Large Gender Gap in Financial Inclusion Worldwide
A Spring 2013 BPEA paper by Asli Demirguc-Kunt and Leora Klapper
Cost, Distance, Documentation Cause Barriers to Financial Inclusion
Women worldwide have less ability to broadly access the financial system than men, with 47 percent of women owning a bank account compared to 55 percent of men, according to a new paper presented today at the Spring 2013 Conference on the Brookings Papers on Economic Activity (BPEA) that is among the first to measure women’s economic empowerment.
Although account ownership is nearly universal in high-income countries, the gap is high in developing countries, with 37 percent of women being banked versus 46 percent of men. Comparing geographic regions, the gender gap is largest in South Asia where 41 percent of men report having an account compared to only 25 percent of men.
Even after controlling for income and education, women in developing economies are still more excluded from the financial sector than men, the paper finds: for example, women living below US $2 per day are 28 percent less likely than men at the same income level to have an account. Overall, in the developing world, there is still a persistent 6 to 9 percentage point gap in account penetration, across even among the 20 richest percent of income earners.
The paper, “Measuring Financial Inclusion: The Global Findex Database,” (PDF) authored by Asli Demirguc-Kunt and Leora Klapper of the World Bank, develops a new set of indicators that measure how adults in 148 economies save, borrow, make payments, and manage risk. Their analysis is based on survey data from interviews with more than 150,000 nationally representative and randomly selected adults age 15 and above during 2011.
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The authors also found a gender gap in savings and credit behavior in developing economies: 29 percent of women reported to have saved in the past 12 months compared to 33 percent of men. In Kenya, for instance, 28 percent of men report having saved formally while only 19 percent of women did so. Similarly, only 32 percent of women report having credit in developing countries while 37 percent of men have credit.
Looking at all low-income earners in the developed world, they found striking differences: in the U.S., over one-quarter the poorest quintile has no access to a formal financial institution compared to 9 percent in Canada, and 3 percent each in the UK and Australia.
Overall, the authors found that more than 2.5 billion adults do not have formal financial accounts, with 89 percent of adults in the developed world having accounts compared to 41 percent in developing economies. Overall, half of adults around the world remain unbanked due to high cost, physical distance, and lack of proper documentation.
Over one-third of the unbanked could be included in the financial system through changes in policy, they note, such as increasing the use of technology to reduce physical barriers, reducing withdrawal charges, and relaxing documentation requirements, they find. Specifically, to overcome the distance barrier, use of technology such as mobile banking and other innovations could potentially increase the share of adults using a formal account by up to 23 percentage points in Sub-Saharan Africa and 14 percentage points in South Asia. Relaxing documentation requirements in Sub-Saharan Africa could also potentially increase the share of adults with an account by up to 23 percentage points. On affordability—particularly important in Latin America and the Caribbean where 40 percent of non-account-holders report that formal accounts are too expensive—reducing withdrawal charges and balance fees could make formal accounts more attractive to more than 500 million adults who are without one. One example the authors cite is in Sierra Leone, where maintaining a checking account costs 27 percent of GDP per capita in annual fees.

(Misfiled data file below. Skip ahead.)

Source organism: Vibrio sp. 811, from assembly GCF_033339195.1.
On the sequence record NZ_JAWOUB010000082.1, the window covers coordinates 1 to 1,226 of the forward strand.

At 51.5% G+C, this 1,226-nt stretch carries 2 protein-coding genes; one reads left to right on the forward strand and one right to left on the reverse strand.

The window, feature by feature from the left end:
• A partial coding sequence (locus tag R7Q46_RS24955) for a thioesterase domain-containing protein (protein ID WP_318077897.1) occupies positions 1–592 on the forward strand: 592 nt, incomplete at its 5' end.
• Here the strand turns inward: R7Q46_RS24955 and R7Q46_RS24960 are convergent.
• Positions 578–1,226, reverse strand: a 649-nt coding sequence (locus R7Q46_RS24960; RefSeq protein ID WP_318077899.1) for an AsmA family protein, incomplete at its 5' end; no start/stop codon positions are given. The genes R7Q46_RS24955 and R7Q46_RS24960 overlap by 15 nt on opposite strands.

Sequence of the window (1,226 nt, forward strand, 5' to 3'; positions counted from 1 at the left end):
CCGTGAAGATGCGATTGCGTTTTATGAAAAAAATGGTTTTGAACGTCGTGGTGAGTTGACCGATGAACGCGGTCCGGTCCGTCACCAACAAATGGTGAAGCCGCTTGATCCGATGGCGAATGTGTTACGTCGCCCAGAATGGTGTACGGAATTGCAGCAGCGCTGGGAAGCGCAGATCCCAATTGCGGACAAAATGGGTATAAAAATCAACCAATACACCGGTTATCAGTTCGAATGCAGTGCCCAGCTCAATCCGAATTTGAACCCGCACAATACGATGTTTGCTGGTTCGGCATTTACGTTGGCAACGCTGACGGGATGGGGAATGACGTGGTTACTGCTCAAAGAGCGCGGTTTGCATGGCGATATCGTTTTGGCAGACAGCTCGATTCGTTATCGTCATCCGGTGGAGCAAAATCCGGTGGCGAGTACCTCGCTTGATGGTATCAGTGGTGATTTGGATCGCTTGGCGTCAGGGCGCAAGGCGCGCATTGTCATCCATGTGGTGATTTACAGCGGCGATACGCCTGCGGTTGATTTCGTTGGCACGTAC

In addition, lack of trust in the financial system is a difficult barrier to overcome. “This distrust can stem from cultural norms, discrimination against certain population groups, past episodes of government expropriation of banks, or economic crises and uncertainty,” they write. The distrust is particularly high in Europe and Central Asia, where 31 percent of non-account-holders cite lack of trust in banks as a reason for not having an account—a share almost three times that in other regions on average.
Other findings include:
- 9 percent of adults report having originated a new loan from a formal financial institution in the past 12 months—14 percent of adults in high-income economies and 8 percent in developing economies.
- About half of adults in high-income economies report having a credit card, whereas in developing economies only 7 percent report having one.
- 7 percent of adults around the world have an outstanding mortgage, reaching 24 percent in high-income economies.
- About 11 percent of adults in developing economies report having an outstanding loan for emergency or health purposes.
- Account penetration varies, with 89 percent of those in high-income economies having an account compared to 55 percent in East Asia to 18 percent in the Middle East.
“Well-functioning financial systems serve a vital purpose, offering savings, payment, credit, and risk management products to people with a range of needs. Inclusive financial systems—allowing broad access to appropriate financial services—are especially likely to benefit poor people and other disadvantaged groups. Without inclusive financial systems, people must rely on their own limited savings to invest in their education or become entrepreneurs—and small enterprises on their limited earnings to take advantage of promising growth opportunities. This can contribute to persistent income inequality and slower economic growth,” they write.
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